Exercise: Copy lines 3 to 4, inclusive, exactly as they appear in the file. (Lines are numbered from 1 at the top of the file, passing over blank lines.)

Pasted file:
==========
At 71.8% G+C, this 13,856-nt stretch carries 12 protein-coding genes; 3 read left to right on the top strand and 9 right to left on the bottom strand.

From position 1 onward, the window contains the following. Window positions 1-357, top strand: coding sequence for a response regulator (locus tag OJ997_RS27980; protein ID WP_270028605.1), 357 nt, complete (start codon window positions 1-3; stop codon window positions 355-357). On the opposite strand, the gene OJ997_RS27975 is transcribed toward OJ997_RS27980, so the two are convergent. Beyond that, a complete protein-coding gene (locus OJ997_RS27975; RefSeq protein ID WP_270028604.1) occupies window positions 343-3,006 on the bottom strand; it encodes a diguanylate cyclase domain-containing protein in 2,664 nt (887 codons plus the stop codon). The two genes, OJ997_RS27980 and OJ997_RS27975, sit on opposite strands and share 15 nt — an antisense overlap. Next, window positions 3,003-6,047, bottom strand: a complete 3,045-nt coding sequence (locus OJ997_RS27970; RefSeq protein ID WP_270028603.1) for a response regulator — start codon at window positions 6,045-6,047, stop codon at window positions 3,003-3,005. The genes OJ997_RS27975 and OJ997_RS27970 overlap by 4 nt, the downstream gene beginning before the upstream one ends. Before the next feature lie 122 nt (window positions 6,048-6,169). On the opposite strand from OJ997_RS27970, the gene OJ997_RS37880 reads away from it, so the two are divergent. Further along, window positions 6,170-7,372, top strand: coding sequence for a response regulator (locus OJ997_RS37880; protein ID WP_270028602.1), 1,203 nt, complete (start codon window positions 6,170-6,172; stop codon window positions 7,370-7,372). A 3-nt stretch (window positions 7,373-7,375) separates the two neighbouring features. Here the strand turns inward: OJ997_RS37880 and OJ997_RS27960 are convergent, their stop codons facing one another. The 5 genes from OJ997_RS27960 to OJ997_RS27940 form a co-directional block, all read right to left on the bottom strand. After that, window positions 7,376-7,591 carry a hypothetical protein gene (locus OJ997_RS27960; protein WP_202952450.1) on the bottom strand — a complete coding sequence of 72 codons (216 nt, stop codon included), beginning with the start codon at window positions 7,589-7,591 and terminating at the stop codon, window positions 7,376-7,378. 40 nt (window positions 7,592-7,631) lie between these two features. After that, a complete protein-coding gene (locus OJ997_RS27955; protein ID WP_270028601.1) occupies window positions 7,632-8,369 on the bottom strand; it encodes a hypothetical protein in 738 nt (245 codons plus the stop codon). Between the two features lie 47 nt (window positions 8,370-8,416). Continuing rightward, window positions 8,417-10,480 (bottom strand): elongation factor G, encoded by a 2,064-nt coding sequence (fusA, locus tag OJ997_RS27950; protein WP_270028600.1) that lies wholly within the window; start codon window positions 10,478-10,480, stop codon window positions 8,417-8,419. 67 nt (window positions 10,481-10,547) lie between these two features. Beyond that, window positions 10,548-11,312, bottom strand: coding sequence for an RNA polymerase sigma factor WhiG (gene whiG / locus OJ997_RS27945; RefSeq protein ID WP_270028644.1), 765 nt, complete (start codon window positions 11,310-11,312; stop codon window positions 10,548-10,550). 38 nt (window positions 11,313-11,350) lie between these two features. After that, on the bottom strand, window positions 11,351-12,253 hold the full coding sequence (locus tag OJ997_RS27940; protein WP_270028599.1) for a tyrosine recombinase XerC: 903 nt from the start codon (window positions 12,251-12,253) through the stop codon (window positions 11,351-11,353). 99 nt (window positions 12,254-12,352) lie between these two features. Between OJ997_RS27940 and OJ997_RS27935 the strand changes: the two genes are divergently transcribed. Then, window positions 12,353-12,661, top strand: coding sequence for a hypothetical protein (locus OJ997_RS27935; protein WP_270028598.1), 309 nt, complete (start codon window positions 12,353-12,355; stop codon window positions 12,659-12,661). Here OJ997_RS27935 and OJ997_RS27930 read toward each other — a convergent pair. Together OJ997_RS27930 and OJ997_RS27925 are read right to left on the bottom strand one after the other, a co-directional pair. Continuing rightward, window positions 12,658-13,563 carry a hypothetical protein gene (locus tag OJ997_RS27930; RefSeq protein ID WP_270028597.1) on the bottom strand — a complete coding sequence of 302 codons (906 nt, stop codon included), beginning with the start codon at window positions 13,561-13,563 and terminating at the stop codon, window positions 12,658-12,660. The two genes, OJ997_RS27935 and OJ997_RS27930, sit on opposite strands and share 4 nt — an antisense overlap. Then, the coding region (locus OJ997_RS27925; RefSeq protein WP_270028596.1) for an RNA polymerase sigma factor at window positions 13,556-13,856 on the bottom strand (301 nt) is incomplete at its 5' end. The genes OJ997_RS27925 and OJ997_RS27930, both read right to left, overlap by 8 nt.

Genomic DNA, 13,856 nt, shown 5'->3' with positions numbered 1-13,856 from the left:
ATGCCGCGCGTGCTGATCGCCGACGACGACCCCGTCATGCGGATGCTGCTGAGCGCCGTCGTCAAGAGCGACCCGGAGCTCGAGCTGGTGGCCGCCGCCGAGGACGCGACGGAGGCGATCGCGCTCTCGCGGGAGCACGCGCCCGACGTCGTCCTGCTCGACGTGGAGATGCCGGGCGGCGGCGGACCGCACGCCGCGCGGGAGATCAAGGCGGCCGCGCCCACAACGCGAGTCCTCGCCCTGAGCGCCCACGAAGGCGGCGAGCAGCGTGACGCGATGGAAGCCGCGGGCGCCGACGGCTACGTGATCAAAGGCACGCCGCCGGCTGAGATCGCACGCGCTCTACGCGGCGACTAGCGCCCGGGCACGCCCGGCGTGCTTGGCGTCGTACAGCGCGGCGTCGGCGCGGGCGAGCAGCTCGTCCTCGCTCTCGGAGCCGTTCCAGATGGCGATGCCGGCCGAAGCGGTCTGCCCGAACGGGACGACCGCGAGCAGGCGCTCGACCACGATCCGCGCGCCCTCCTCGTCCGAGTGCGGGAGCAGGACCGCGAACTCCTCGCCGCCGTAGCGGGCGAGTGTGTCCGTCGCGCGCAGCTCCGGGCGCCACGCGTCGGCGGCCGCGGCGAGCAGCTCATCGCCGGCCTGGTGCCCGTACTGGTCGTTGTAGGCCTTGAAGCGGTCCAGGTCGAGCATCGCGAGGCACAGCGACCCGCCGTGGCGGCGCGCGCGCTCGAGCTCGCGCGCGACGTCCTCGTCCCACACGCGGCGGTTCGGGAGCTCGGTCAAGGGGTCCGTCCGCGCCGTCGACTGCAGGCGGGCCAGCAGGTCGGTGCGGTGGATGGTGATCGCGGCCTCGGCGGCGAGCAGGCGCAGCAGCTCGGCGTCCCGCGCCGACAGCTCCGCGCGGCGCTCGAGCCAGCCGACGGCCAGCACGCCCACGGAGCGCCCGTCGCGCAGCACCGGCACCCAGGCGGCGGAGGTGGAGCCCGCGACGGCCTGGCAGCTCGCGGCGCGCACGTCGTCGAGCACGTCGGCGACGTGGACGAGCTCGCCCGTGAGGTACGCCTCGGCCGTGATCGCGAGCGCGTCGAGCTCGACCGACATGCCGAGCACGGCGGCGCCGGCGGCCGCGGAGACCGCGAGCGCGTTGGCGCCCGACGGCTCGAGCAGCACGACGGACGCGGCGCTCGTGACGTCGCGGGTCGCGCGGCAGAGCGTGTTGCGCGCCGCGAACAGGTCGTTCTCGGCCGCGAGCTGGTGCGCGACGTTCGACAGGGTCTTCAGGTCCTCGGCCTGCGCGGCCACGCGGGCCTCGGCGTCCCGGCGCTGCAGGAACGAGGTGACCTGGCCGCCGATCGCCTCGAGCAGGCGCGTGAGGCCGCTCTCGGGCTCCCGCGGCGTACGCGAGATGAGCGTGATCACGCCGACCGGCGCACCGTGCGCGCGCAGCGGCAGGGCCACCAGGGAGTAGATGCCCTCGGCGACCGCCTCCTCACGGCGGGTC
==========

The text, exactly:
Genomic DNA, 13,856 nt, shown 5'->3' with positions numbered 1-13,856 from the left:
ATGCCGCGCGTGCTGATCGCCGACGACGACCCCGTCATGCGGATGCTGCTGAGCGCCGTCGTCAAGAGCGACCCGGAGCTCGAGCTGGTGGCCGCCGCCGAGGACGCGACGGAGGCGATCGCGCTCTCGCGGGAGCACGCGCCCGACGTCGTCCTGCTCGACGTGGAGATGCCGGGCGGCGGCGGACCGCACGCCGCGCGGGAGATCAAGGCGGCCGCGCCCACAACGCGAGTCCTCGCCCTGAGCGCCCACGAAGGCGGCGAGCAGCGTGACGCGATGGAAGCCGCGGGCGCCGACGGCTACGTGATCAAAGGCACGCCGCCGGCTGAGATCGCACGCGCTCTACGCGGCGACTAGCGCCCGGGCACGCCCGGCGTGCTTGGCGTCGTACAGCGCGGCGTCGGCGCGGGCGAGCAGCTCGTCCTCGCTCTCGGAGCCGTTCCAGATGGCGATGCCGGCCGAAGCGGTCTGCCCGAACGGGACGACCGCGAGCAGGCGCTCGACCACGATCCGCGCGCCCTCCTCGTCCGAGTGCGGGAGCAGGACCGCGAACTCCTCGCCGCCGTAGCGGGCGAGTGTGTCCGTCGCGCGCAGCTCCGGGCGCCACGCGTCGGCGGCCGCGGCGAGCAGCTCATCGCCGGCCTGGTGCCCGTACTGGTCGTTGTAGGCCTTGAAGCGGTCCAGGTCGAGCATCGCGAGGCACAGCGACCCGCCGTGGCGGCGCGCGCGCTCGAGCTCGCGCGCGACGTCCTCGTCCCACACGCGGCGGTTCGGGAGCTCGGTCAAGGGGTCCGTCCGCGCCGTCGACTGCAGGCGGGCCAGCAGGTCGGTGCGGTGGATGGTGATCGCGGCCTCGGCGGCGAGCAGGCGCAGCAGCTCGGCGTCCCGCGCCGACAGCTCCGCGCGGCGCTCGAGCCAGCCGACGGCCAGCACGCCCACGGAGCGCCCGTCGCGCAGCACCGGCACCCAGGCGGCGGAGGTGGAGCCCGCGACGGCCTGGCAGCTCGCGGCGCGCACGTCGTCGAGCACGTCGGCGACGTGGACGAGCTCGCCCGTGAGGTACGCCTCGGCCGTGATCGCGAGCGCGTCGAGCTCGACCGACATGCCGAGCACGGCGGCGCCGGCGGCCGCGGAGACCGCGAGCGCGTTGGCGCCCGACGGCTCGAGCAGCACGACGGACGCGGCGCTCGTGACGTCGCGGGTCGCGCGGCAGAGCGTGTTGCGCGCCGCGAACAGGTCGTTCTCGGCCGCGAGCTGGTGCGCGACGTTCGACAGGGTCTTCAGGTCCTCGGCCTGCGCGGCCACGCGGGCCTCGGCGTCCCGGCGCTGCAGGAACGAGGTGACCTGGCCGCCGATCGCCTCGAGCAGGCGCGTGAGGCCGCTCTCGGGCTCCCGCGGCGTACGCGAGATGAGCGTGATCACGCCGACCGGCGCACCGTGCGCGCGCAGCGGCAGGGCCACCAGGGAGTAGATGCCCTCGGCGACCGCCTCCTCACGGCGGGTC